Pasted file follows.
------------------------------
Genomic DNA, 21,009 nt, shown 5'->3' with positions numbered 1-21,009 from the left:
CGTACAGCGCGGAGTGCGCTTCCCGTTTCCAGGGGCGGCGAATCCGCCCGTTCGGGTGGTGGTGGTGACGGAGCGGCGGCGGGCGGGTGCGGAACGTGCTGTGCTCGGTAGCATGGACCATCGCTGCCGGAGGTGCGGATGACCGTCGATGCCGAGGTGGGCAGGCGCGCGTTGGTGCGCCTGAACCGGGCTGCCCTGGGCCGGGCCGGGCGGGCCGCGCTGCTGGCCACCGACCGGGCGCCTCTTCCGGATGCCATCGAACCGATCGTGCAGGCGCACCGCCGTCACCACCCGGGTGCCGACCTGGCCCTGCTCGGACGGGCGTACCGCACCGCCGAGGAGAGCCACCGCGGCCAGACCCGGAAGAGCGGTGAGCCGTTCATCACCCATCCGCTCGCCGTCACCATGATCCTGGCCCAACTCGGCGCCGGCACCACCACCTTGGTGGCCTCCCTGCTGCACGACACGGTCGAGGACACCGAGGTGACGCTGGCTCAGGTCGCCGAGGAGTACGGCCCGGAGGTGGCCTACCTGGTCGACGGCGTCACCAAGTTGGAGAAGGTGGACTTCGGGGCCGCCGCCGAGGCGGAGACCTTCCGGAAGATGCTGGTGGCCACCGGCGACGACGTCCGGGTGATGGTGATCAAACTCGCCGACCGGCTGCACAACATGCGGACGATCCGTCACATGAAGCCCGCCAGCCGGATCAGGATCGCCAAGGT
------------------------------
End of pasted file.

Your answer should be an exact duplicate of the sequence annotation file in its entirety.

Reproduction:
Genomic DNA, 21,009 nt, shown 5'->3' with positions numbered 1-21,009 from the left:
CGTACAGCGCGGAGTGCGCTTCCCGTTTCCAGGGGCGGCGAATCCGCCCGTTCGGGTGGTGGTGGTGACGGAGCGGCGGCGGGCGGGTGCGGAACGTGCTGTGCTCGGTAGCATGGACCATCGCTGCCGGAGGTGCGGATGACCGTCGATGCCGAGGTGGGCAGGCGCGCGTTGGTGCGCCTGAACCGGGCTGCCCTGGGCCGGGCCGGGCGGGCCGCGCTGCTGGCCACCGACCGGGCGCCTCTTCCGGATGCCATCGAACCGATCGTGCAGGCGCACCGCCGTCACCACCCGGGTGCCGACCTGGCCCTGCTCGGACGGGCGTACCGCACCGCCGAGGAGAGCCACCGCGGCCAGACCCGGAAGAGCGGTGAGCCGTTCATCACCCATCCGCTCGCCGTCACCATGATCCTGGCCCAACTCGGCGCCGGCACCACCACCTTGGTGGCCTCCCTGCTGCACGACACGGTCGAGGACACCGAGGTGACGCTGGCTCAGGTCGCCGAGGAGTACGGCCCGGAGGTGGCCTACCTGGTCGACGGCGTCACCAAGTTGGAGAAGGTGGACTTCGGGGCCGCCGCCGAGGCGGAGACCTTCCGGAAGATGCTGGTGGCCACCGGCGACGACGTCCGGGTGATGGTGATCAAACTCGCCGACCGGCTGCACAACATGCGGACGATCCGTCACATGAAGCCCGCCAGCCGGATCAGGATCGCCAAGGT